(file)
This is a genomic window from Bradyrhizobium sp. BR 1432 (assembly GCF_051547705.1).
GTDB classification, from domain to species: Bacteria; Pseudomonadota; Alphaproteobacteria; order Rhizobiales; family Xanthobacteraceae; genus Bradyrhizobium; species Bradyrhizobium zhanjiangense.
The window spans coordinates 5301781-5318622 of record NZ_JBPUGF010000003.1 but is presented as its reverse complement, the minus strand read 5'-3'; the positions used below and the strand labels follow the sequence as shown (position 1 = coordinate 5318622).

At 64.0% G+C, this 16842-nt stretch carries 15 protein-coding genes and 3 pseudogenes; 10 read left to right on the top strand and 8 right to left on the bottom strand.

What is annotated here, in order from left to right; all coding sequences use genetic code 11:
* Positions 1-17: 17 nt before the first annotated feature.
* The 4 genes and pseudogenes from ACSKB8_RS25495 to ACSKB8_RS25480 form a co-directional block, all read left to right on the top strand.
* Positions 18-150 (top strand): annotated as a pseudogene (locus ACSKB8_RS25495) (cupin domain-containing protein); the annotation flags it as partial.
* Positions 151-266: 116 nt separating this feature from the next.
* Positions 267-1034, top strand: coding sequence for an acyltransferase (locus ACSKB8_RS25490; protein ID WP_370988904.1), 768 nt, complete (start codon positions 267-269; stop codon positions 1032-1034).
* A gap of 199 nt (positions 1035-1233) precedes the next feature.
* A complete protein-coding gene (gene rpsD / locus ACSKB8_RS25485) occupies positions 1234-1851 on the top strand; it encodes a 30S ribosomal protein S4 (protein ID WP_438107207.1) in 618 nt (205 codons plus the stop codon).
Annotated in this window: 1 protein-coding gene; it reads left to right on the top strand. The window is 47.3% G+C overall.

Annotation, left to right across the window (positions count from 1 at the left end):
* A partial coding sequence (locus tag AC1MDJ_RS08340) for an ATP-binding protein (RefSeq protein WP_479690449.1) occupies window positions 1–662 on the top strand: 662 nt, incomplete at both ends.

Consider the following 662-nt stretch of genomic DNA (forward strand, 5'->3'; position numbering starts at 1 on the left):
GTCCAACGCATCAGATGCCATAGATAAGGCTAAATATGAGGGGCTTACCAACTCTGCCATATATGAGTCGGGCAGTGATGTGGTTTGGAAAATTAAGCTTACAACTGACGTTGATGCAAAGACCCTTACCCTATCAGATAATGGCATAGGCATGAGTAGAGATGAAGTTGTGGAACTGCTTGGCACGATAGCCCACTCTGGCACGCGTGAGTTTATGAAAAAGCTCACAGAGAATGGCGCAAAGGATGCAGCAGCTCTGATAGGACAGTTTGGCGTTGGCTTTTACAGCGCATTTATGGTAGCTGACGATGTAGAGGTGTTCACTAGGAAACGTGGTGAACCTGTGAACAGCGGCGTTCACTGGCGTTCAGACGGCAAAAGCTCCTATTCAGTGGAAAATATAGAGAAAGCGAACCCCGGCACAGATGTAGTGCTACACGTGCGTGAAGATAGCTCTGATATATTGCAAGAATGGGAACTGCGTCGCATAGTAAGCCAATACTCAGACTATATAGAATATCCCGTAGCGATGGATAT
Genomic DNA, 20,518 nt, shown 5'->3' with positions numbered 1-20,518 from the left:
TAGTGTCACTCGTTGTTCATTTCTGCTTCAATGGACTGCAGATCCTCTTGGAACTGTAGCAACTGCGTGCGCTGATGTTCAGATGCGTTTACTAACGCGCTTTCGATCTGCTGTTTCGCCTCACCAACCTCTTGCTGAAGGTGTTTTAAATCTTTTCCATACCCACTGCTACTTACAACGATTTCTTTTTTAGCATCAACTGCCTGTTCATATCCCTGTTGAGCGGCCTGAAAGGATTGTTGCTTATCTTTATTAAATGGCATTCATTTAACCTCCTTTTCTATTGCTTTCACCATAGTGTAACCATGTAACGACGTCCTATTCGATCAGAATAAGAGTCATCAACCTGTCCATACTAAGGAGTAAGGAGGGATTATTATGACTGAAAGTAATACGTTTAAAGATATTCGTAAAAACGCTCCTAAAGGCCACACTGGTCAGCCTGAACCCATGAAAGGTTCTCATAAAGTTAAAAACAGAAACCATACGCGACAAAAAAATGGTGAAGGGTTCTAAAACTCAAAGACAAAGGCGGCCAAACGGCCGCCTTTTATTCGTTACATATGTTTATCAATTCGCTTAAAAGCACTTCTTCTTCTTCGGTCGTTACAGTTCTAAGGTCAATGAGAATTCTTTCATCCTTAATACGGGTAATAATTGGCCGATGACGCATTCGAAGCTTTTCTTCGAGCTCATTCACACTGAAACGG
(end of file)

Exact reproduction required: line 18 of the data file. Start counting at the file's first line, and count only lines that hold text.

Genomic DNA, 20,518 nt, shown 5'->3' with positions numbered 1-20,518 from the left: